[3] Mabey, C. & Nicholds, A. (2015) Discourses of knowledge across global networks: What can be learnt about knowledge leadership from the ATLAS collaboration? International Business Review, Volume 24, Issue 1, February 2015, Pages 43–54. https://www.sciencedirect.com/science/article/pii/S0969593114000754

[4Alyson Nicholds, John Gibney, Chris Mabey & Dan Hart (2017) Making sense of variety in place leadership: the case of England’s smart cities, Regional Studies, 51:2, 249-259, DOI: 10.1080/00343404.2016.1232482

Award-winning Business and Enterprise Graduate Finds the Balance

Luke Ellis, a recent graduate, award winner of the Davies Group Business School Prize and business owner talks to Angela Lawrence, Business Management Course Leader, about the success of the business that he grew alongside his studies.

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Simple beginnings

I started the business, Churnet Valley Garden Furniture in 2012 from my Dad’s garden shed. I had a vision that I could design, create and make the best garden furniture in the UK. I guess I was the drive and brains behind the operation and my Dad was a good all rounder, a hard worker with loads of experience over the years as a handy man. I’d worked for 10 years in an engineering role so I had gained all of the skills needed for design and precision work

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Juggling balls

I won’t lie, it was hard work studying, growing the business and bringing up my two sons as a single Dad with sole custody. The boys are 8 and 9 now and can both be a handful. I have struggled to balance things at times, but somehow I always manage to pull it off.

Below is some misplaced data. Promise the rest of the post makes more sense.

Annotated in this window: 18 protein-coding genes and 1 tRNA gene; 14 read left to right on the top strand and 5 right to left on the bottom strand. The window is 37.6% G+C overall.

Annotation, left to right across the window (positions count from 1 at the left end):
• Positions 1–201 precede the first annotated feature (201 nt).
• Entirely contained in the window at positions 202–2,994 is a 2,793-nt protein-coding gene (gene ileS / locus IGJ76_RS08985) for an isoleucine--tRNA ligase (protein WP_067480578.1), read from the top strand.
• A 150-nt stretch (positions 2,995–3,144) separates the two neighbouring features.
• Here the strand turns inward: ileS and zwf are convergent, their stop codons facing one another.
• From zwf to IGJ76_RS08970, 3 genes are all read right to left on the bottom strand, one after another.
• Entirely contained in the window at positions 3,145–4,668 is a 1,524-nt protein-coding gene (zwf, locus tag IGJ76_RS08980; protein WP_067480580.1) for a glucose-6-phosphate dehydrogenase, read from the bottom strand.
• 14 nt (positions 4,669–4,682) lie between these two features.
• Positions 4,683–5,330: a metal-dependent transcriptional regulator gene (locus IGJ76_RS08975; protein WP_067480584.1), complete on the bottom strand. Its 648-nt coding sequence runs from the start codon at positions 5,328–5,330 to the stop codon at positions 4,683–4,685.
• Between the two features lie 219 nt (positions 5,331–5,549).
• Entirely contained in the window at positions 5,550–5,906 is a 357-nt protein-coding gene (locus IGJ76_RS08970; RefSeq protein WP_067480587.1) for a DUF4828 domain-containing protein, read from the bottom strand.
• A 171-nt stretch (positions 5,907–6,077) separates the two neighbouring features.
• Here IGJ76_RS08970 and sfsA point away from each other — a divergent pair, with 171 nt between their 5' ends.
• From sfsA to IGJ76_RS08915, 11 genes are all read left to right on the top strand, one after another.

Business growth

I pushed the business in every way I could think of; it became both my hobby and my passion. I started off exhibiting at my local village carnival in 2012 and four years later I am winning an award for the best garden furniture stand at the Ideal Home Show in Manchester and I’m on target for a quarter of a million pounds turnover this year. I’ve made products for JD Sports, H&M and completed a huge project making and installing Christmas market chalets for a French market group last winter.

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Where next?

My goal is to maximise my current capacity at my workshop by growing the business to a level where it is big enough to run independently and consistently. I have always had a passion for the food industry, so I think that will be my next venture – to get something running in the winter months, when garden furniture isn’t exactly on people’s minds.

Keeping it in the family

I also want to return to university and do an MBA, and then open my own consultancy business. I bought my Dad out of Churnet Valley Garden Furniture in 2015 and this year my younger brother has invested time and money in order to prove himself and earn a share of the company.

Proud moments

Seeing my boys grow up into good kids makes me proud every day. I’m proud of what I’ve achieved academically, of getting a 1st class honours degree, of winning the student award for the best overall performance on the BA (Hons) Business Management and Enterprise course, and of the way in which my company has grown and developed. We recently ran a Facebook competition to win a garden Love Seat. It reached over 60,000 people and got over 800 page likes in just three days! So we must be doing something right.